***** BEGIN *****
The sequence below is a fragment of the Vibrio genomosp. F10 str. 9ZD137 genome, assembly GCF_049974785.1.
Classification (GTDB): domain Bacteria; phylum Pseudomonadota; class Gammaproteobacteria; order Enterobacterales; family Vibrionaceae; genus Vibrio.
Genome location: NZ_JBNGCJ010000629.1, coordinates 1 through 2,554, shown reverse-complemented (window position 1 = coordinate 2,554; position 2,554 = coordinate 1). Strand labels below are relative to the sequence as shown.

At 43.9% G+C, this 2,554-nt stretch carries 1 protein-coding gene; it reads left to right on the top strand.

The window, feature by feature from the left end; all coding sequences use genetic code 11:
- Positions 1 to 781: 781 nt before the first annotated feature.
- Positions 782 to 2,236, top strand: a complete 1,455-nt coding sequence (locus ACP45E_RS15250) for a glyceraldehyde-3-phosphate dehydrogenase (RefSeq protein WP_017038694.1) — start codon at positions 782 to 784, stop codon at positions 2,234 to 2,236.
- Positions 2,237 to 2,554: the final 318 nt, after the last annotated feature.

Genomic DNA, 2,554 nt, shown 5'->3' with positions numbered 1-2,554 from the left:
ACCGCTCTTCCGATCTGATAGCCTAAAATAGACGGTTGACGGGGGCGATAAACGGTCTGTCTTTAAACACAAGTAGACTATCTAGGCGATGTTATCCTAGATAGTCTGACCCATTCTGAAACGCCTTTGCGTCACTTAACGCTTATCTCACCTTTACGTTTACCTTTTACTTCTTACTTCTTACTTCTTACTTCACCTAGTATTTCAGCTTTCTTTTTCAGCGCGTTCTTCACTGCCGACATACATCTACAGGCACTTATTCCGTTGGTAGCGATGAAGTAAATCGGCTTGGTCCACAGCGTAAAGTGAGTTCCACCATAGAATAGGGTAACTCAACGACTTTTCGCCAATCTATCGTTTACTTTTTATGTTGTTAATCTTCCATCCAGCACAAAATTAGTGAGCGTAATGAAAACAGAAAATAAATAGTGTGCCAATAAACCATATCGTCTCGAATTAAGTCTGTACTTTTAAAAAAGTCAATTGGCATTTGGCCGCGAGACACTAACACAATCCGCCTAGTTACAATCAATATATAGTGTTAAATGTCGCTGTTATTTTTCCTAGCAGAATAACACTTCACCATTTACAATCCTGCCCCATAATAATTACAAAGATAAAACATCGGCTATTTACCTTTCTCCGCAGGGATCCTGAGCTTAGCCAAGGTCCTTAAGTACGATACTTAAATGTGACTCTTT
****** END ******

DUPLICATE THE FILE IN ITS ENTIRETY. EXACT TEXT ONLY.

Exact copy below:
The sequence below is a fragment of the Vibrio genomosp. F10 str. 9ZD137 genome, assembly GCF_049974785.1.
Classification (GTDB): domain Bacteria; phylum Pseudomonadota; class Gammaproteobacteria; order Enterobacterales; family Vibrionaceae; genus Vibrio.
Genome location: NZ_JBNGCJ010000629.1, coordinates 1 through 2,554, shown reverse-complemented (window position 1 = coordinate 2,554; position 2,554 = coordinate 1). Strand labels below are relative to the sequence as shown.

At 43.9% G+C, this 2,554-nt stretch carries 1 protein-coding gene; it reads left to right on the top strand.

The window, feature by feature from the left end; all coding sequences use genetic code 11:
- Positions 1 to 781: 781 nt before the first annotated feature.
- Positions 782 to 2,236, top strand: a complete 1,455-nt coding sequence (locus ACP45E_RS15250) for a glyceraldehyde-3-phosphate dehydrogenase (RefSeq protein WP_017038694.1) — start codon at positions 782 to 784, stop codon at positions 2,234 to 2,236.
- Positions 2,237 to 2,554: the final 318 nt, after the last annotated feature.

Genomic DNA, 2,554 nt, shown 5'->3' with positions numbered 1-2,554 from the left:
ACCGCTCTTCCGATCTGATAGCCTAAAATAGACGGTTGACGGGGGCGATAAACGGTCTGTCTTTAAACACAAGTAGACTATCTAGGCGATGTTATCCTAGATAGTCTGACCCATTCTGAAACGCCTTTGCGTCACTTAACGCTTATCTCACCTTTACGTTTACCTTTTACTTCTTACTTCTTACTTCTTACTTCACCTAGTATTTCAGCTTTCTTTTTCAGCGCGTTCTTCACTGCCGACATACATCTACAGGCACTTATTCCGTTGGTAGCGATGAAGTAAATCGGCTTGGTCCACAGCGTAAAGTGAGTTCCACCATAGAATAGGGTAACTCAACGACTTTTCGCCAATCTATCGTTTACTTTTTATGTTGTTAATCTTCCATCCAGCACAAAATTAGTGAGCGTAATGAAAACAGAAAATAAATAGTGTGCCAATAAACCATATCGTCTCGAATTAAGTCTGTACTTTTAAAAAAGTCAATTGGCATTTGGCCGCGAGACACTAACACAATCCGCCTAGTTACAATCAATATATAGTGTTAAATGTCGCTGTTATTTTTCCTAGCAGAATAACACTTCACCATTTACAATCCTGCCCCATAATAATTACAAAGATAAAACATCGGCTATTTACCTTTCTCCGCAGGGATCCTGAGCTTAGCCAAGGTCCTTAAGTACGATACTTAAATGTGACTCTTT